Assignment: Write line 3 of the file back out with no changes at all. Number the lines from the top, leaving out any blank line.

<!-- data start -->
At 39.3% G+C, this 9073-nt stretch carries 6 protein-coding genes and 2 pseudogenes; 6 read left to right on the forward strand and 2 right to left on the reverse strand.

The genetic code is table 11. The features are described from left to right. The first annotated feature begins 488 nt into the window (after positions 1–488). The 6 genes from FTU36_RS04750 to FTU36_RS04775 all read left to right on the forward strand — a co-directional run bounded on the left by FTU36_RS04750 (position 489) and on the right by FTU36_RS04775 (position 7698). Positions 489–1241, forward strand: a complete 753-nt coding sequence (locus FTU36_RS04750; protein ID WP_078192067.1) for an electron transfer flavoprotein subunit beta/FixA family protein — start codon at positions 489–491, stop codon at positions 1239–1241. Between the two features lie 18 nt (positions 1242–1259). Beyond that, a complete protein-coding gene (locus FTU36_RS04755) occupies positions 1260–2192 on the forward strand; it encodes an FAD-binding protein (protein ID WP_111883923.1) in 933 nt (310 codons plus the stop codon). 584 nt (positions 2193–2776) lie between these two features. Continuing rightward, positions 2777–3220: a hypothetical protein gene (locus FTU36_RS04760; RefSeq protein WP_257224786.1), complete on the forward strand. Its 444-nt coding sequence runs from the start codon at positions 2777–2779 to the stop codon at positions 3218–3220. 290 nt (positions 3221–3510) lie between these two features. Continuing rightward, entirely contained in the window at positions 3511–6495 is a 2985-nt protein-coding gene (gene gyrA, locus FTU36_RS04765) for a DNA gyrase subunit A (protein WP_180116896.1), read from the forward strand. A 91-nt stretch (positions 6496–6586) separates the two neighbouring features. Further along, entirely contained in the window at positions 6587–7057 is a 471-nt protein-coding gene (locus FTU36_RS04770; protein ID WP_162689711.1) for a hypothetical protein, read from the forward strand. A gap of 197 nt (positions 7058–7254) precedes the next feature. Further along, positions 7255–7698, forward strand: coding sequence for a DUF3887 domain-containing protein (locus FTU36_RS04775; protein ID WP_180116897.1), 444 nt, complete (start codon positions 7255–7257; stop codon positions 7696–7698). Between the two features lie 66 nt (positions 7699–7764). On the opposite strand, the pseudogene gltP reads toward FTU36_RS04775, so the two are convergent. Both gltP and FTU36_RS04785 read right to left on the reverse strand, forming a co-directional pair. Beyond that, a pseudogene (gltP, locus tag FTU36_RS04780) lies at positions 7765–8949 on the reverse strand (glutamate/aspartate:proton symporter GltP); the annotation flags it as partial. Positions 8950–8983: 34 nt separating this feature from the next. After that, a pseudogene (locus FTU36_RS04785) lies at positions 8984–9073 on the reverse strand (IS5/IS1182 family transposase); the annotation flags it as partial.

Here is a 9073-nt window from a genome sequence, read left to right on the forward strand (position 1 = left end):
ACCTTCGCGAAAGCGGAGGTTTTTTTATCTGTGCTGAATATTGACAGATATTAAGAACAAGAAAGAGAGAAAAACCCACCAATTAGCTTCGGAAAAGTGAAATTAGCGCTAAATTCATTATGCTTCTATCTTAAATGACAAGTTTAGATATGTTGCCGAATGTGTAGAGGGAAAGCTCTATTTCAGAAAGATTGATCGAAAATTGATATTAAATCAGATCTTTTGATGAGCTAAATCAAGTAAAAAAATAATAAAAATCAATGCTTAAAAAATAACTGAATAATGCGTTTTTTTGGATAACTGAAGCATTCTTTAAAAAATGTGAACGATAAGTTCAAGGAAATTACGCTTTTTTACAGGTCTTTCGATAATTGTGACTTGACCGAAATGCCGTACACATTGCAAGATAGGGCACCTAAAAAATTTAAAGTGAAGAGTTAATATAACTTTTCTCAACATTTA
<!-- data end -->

Here is a 9073-nt window from a genome sequence, read left to right on the forward strand (position 1 = left end):